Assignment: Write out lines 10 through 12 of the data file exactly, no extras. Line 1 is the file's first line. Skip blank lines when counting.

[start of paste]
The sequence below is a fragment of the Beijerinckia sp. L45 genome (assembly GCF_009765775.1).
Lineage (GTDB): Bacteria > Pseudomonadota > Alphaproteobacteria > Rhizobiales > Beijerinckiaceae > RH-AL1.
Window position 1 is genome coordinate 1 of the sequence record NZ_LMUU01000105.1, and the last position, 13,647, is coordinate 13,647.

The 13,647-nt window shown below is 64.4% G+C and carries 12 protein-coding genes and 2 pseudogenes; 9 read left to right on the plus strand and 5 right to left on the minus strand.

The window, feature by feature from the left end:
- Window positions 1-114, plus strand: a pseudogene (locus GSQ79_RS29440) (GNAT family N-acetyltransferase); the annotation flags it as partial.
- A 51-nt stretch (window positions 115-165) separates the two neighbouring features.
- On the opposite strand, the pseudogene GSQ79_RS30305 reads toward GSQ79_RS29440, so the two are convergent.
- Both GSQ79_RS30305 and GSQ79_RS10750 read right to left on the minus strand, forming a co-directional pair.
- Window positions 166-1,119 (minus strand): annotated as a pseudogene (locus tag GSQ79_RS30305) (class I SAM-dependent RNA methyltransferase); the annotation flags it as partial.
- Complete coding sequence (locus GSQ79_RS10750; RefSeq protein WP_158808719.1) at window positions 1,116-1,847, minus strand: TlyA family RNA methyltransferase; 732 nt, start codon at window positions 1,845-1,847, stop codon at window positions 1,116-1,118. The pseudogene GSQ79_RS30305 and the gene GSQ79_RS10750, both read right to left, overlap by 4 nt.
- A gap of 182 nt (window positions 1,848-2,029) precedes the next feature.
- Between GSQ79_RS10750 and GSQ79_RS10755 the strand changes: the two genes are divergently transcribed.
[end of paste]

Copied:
- Window positions 166-1,119 (minus strand): annotated as a pseudogene (locus tag GSQ79_RS30305) (class I SAM-dependent RNA methyltransferase); the annotation flags it as partial.
- Complete coding sequence (locus GSQ79_RS10750; RefSeq protein WP_158808719.1) at window positions 1,116-1,847, minus strand: TlyA family RNA methyltransferase; 732 nt, start codon at window positions 1,845-1,847, stop codon at window positions 1,116-1,118. The pseudogene GSQ79_RS30305 and the gene GSQ79_RS10750, both read right to left, overlap by 4 nt.
- A gap of 182 nt (window positions 1,848-2,029) precedes the next feature.